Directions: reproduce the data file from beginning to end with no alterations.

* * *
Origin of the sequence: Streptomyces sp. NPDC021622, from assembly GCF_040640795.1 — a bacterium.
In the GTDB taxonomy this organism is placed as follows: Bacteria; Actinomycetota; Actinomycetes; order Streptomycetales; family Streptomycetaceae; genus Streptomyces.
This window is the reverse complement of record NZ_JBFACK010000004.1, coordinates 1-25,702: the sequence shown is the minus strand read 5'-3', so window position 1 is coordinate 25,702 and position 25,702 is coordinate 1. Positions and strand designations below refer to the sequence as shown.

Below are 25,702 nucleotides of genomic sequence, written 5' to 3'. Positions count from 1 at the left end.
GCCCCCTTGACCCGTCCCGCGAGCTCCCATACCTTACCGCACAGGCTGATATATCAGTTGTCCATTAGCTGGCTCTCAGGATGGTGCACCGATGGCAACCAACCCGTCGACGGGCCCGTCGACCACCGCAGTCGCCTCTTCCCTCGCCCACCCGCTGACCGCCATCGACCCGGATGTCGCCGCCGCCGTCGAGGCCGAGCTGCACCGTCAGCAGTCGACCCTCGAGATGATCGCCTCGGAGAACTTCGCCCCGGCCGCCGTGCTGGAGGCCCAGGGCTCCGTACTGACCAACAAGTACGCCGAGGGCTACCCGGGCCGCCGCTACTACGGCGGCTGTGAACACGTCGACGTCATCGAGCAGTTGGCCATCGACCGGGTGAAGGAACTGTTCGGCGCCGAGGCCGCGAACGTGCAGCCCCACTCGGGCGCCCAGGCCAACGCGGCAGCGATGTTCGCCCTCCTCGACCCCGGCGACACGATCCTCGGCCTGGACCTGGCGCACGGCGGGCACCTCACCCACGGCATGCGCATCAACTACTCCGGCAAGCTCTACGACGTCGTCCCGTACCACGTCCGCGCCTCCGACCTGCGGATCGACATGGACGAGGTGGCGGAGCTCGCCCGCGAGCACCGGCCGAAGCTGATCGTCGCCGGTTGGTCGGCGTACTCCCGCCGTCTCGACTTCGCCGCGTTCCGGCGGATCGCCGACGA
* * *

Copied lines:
Origin of the sequence: Streptomyces sp. NPDC021622, from assembly GCF_040640795.1 — a bacterium.
In the GTDB taxonomy this organism is placed as follows: Bacteria; Actinomycetota; Actinomycetes; order Streptomycetales; family Streptomycetaceae; genus Streptomyces.
This window is the reverse complement of record NZ_JBFACK010000004.1, coordinates 1-25,702: the sequence shown is the minus strand read 5'-3', so window position 1 is coordinate 25,702 and position 25,702 is coordinate 1. Positions and strand designations below refer to the sequence as shown.

Below are 25,702 nucleotides of genomic sequence, written 5' to 3'. Positions count from 1 at the left end.
GCCCCCTTGACCCGTCCCGCGAGCTCCCATACCTTACCGCACAGGCTGATATATCAGTTGTCCATTAGCTGGCTCTCAGGATGGTGCACCGATGGCAACCAACCCGTCGACGGGCCCGTCGACCACCGCAGTCGCCTCTTCCCTCGCCCACCCGCTGACCGCCATCGACCCGGATGTCGCCGCCGCCGTCGAGGCCGAGCTGCACCGTCAGCAGTCGACCCTCGAGATGATCGCCTCGGAGAACTTCGCCCCGGCCGCCGTGCTGGAGGCCCAGGGCTCCGTACTGACCAACAAGTACGCCGAGGGCTACCCGGGCCGCCGCTACTACGGCGGCTGTGAACACGTCGACGTCATCGAGCAGTTGGCCATCGACCGGGTGAAGGAACTGTTCGGCGCCGAGGCCGCGAACGTGCAGCCCCACTCGGGCGCCCAGGCCAACGCGGCAGCGATGTTCGCCCTCCTCGACCCCGGCGACACGATCCTCGGCCTGGACCTGGCGCACGGCGGGCACCTCACCCACGGCATGCGCATCAACTACTCCGGCAAGCTCTACGACGTCGTCCCGTACCACGTCCGCGCCTCCGACCTGCGGATCGACATGGACGAGGTGGCGGAGCTCGCCCGCGAGCACCGGCCGAAGCTGATCGTCGCCGGTTGGTCGGCGTACTCCCGCCGTCTCGACTTCGCCGCGTTCCGGCGGATCGCCGACGA